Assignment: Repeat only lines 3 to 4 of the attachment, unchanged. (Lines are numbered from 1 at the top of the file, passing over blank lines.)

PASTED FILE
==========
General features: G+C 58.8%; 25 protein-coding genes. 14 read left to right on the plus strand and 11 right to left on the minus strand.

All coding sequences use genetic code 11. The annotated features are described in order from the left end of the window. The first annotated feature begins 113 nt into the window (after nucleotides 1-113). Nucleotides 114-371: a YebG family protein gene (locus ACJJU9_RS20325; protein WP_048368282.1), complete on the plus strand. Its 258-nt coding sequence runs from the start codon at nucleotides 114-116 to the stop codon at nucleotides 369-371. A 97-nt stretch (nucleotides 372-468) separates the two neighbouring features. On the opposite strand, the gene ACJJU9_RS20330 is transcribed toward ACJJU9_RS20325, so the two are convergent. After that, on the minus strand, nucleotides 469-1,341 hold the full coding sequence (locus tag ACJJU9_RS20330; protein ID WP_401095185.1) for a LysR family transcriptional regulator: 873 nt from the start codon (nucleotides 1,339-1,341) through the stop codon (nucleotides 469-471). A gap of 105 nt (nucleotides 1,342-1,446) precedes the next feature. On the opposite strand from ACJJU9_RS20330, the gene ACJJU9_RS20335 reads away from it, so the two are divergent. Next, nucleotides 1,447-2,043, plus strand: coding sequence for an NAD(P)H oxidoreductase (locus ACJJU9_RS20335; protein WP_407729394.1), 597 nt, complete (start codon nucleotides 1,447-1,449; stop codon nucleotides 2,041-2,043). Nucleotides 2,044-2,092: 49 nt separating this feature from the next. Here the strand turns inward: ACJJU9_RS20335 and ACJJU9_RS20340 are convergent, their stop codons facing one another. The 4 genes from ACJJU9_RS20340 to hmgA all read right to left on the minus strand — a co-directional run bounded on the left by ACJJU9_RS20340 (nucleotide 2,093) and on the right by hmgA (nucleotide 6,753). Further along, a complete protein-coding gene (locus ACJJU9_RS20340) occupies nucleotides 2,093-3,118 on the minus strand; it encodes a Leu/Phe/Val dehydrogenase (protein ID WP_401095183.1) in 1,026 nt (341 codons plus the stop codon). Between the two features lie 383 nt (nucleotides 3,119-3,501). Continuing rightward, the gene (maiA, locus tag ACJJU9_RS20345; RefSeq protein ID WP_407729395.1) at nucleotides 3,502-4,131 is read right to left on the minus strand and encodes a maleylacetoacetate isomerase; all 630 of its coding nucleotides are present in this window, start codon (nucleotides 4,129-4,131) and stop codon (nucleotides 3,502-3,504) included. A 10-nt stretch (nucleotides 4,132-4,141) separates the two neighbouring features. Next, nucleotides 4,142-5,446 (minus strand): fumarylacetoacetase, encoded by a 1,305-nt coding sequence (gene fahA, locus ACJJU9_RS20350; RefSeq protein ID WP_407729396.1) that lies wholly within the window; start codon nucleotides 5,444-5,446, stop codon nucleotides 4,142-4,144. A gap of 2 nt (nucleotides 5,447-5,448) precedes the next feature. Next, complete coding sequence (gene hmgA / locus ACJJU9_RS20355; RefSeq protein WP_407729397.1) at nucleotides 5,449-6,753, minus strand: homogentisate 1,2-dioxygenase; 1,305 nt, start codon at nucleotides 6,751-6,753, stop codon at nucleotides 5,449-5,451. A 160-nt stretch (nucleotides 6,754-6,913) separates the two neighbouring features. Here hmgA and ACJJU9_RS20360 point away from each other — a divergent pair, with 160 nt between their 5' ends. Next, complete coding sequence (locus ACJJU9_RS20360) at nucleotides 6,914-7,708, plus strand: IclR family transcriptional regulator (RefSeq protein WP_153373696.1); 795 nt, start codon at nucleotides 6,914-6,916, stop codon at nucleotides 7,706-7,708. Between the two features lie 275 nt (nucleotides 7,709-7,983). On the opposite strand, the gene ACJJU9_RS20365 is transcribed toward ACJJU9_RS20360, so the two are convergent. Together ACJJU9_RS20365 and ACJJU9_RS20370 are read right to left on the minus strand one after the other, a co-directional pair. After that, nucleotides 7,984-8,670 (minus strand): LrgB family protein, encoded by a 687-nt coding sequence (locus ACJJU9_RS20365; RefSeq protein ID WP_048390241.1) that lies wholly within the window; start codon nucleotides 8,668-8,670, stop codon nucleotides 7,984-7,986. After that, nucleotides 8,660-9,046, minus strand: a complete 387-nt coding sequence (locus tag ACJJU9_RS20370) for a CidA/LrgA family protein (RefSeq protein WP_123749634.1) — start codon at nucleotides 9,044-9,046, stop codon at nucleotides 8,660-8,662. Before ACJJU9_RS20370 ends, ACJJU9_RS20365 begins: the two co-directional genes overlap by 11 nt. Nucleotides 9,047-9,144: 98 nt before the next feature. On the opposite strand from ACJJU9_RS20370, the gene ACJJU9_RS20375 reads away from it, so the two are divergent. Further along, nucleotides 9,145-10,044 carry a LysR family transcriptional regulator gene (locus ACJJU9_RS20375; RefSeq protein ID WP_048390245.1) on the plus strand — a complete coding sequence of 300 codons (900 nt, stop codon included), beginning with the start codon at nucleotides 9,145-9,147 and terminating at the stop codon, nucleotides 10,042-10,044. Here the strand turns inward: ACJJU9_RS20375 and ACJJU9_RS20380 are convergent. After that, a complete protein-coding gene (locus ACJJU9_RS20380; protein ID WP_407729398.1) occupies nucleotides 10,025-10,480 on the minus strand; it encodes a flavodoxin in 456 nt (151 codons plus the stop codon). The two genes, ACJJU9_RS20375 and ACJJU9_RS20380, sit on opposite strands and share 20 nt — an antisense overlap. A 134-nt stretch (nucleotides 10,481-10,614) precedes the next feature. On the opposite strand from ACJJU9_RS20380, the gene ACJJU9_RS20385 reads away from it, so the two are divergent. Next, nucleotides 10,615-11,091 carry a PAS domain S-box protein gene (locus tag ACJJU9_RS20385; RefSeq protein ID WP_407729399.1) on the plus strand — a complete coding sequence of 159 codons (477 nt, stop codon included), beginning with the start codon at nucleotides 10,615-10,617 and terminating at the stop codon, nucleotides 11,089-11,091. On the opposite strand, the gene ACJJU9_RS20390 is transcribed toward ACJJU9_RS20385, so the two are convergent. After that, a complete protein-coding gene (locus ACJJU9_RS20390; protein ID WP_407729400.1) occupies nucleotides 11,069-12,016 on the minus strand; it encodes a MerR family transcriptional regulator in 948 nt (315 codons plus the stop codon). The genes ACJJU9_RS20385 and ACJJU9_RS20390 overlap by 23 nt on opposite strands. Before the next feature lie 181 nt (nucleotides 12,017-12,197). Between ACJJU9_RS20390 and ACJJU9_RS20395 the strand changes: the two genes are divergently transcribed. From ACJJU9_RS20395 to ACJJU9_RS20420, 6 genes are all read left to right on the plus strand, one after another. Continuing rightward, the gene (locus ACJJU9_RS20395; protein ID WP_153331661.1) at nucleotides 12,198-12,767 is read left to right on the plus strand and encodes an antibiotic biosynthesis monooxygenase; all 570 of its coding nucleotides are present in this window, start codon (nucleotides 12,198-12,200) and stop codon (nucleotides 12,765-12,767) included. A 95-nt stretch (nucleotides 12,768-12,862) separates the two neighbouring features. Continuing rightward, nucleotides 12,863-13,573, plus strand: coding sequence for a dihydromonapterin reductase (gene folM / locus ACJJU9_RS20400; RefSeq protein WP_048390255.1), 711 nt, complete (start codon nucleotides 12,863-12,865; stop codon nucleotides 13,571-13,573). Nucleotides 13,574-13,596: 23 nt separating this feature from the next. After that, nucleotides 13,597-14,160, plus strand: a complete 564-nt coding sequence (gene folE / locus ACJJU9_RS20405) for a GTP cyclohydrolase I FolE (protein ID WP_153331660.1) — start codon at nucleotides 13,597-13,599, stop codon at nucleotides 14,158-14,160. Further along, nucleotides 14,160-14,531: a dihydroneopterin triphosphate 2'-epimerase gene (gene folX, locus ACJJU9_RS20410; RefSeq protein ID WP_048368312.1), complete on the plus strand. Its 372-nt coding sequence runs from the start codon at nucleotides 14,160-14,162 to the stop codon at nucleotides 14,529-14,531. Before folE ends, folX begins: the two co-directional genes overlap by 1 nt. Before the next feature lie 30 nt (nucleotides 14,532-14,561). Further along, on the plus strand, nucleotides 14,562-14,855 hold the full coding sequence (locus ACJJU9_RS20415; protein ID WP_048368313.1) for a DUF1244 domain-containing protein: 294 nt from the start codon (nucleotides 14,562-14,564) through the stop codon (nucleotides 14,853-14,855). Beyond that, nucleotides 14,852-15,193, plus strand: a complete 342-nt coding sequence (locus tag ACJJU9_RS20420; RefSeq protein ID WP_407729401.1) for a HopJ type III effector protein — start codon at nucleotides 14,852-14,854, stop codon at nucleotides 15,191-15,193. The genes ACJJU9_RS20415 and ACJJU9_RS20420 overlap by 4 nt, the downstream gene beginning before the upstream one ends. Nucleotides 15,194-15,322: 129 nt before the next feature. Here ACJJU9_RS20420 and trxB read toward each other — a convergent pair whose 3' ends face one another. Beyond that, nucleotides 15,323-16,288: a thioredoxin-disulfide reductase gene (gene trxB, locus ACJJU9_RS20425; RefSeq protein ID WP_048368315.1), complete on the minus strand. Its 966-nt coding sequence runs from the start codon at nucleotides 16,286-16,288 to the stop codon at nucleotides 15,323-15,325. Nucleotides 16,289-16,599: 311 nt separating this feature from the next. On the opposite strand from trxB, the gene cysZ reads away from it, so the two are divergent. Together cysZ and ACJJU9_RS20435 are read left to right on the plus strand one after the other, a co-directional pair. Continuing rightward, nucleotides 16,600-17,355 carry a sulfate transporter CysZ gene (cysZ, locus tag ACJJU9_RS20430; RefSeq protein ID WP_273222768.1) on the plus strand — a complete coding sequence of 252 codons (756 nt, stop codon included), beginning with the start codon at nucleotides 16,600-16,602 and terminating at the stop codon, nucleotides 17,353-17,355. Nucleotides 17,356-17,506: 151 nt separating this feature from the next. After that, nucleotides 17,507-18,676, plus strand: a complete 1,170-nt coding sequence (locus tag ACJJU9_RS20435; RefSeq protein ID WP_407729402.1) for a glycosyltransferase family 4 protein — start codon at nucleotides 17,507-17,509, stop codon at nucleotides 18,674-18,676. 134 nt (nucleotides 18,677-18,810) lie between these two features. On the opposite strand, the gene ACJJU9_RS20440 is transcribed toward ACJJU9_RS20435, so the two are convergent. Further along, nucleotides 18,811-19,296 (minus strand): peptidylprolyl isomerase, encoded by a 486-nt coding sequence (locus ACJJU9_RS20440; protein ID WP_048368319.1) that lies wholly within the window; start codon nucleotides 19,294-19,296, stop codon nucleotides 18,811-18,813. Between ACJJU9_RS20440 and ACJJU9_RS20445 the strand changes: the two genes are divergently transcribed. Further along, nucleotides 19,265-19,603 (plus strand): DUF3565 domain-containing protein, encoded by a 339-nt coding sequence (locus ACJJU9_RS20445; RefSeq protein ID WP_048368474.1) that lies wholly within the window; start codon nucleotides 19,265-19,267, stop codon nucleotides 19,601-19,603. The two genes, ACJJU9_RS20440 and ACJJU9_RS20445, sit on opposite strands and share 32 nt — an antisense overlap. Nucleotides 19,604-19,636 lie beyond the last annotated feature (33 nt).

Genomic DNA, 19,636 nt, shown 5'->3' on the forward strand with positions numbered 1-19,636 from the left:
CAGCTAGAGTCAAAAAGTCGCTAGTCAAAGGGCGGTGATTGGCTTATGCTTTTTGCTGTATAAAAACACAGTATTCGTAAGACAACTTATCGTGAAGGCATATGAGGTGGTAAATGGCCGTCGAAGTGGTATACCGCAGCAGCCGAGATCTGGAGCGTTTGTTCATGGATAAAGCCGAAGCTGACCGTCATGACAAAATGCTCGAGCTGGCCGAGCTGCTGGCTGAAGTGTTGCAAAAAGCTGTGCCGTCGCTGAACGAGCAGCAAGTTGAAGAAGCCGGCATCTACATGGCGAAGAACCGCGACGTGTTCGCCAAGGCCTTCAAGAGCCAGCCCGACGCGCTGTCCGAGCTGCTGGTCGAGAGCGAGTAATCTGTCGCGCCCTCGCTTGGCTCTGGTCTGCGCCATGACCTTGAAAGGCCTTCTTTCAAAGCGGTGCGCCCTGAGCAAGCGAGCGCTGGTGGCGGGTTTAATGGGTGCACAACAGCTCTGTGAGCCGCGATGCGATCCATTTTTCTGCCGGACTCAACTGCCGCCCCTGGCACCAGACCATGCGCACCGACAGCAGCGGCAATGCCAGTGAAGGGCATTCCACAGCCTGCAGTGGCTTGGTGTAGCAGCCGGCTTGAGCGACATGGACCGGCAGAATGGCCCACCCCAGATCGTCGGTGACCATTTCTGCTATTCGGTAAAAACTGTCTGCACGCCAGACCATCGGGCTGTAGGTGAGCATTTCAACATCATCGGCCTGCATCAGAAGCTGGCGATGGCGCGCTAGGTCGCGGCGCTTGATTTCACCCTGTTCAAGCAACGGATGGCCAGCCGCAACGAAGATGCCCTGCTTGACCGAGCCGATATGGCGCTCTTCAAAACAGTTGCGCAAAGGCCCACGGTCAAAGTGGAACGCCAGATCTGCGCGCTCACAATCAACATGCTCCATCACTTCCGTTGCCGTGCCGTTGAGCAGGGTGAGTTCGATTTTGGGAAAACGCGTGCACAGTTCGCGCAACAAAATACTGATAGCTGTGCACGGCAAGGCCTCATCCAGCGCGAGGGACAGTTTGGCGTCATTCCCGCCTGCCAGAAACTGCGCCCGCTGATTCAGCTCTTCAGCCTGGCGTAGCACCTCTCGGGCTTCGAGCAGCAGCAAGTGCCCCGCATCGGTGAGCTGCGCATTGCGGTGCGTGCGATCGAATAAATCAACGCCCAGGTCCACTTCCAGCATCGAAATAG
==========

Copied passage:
Genomic DNA, 19,636 nt, shown 5'->3' on the forward strand with positions numbered 1-19,636 from the left:
CAGCTAGAGTCAAAAAGTCGCTAGTCAAAGGGCGGTGATTGGCTTATGCTTTTTGCTGTATAAAAACACAGTATTCGTAAGACAACTTATCGTGAAGGCATATGAGGTGGTAAATGGCCGTCGAAGTGGTATACCGCAGCAGCCGAGATCTGGAGCGTTTGTTCATGGATAAAGCCGAAGCTGACCGTCATGACAAAATGCTCGAGCTGGCCGAGCTGCTGGCTGAAGTGTTGCAAAAAGCTGTGCCGTCGCTGAACGAGCAGCAAGTTGAAGAAGCCGGCATCTACATGGCGAAGAACCGCGACGTGTTCGCCAAGGCCTTCAAGAGCCAGCCCGACGCGCTGTCCGAGCTGCTGGTCGAGAGCGAGTAATCTGTCGCGCCCTCGCTTGGCTCTGGTCTGCGCCATGACCTTGAAAGGCCTTCTTTCAAAGCGGTGCGCCCTGAGCAAGCGAGCGCTGGTGGCGGGTTTAATGGGTGCACAACAGCTCTGTGAGCCGCGATGCGATCCATTTTTCTGCCGGACTCAACTGCCGCCCCTGGCACCAGACCATGCGCACCGACAGCAGCGGCAATGCCAGTGAAGGGCATTCCACAGCCTGCAGTGGCTTGGTGTAGCAGCCGGCTTGAGCGACATGGACCGGCAGAATGGCCCACCCCAGATCGTCGGTGACCATTTCTGCTATTCGGTAAAAACTGTCTGCACGCCAGACCATCGGGCTGTAGGTGAGCATTTCAACATCATCGGCCTGCATCAGAAGCTGGCGATGGCGCGCTAGGTCGCGGCGCTTGATTTCACCCTGTTCAAGCAACGGATGGCCAGCCGCAACGAAGATGCCCTGCTTGACCGAGCCGATATGGCGCTCTTCAAAACAGTTGCGCAAAGGCCCACGGTCAAAGTGGAACGCCAGATCTGCGCGCTCACAATCAACATGCTCCATCACTTCCGTTGCCGTGCCGTTGAGCAGGGTGAGTTCGATTTTGGGAAAACGCGTGCACAGTTCGCGCAACAAAATACTGATAGCTGTGCACGGCAAGGCCTCATCCAGCGCGAGGGACAGTTTGGCGTCATTCCCGCCTGCCAGAAACTGCGCCCGCTGATTCAGCTCTTCAGCCTGGCGTAGCACCTCTCGGGCTTCGAGCAGCAGCAAGTGCCCCGCATCGGTGAGCTGCGCATTGCGGTGCGTGCGATCGAATAAATCAACGCCCAGGTCCACTTCCAGCATCGAAATAG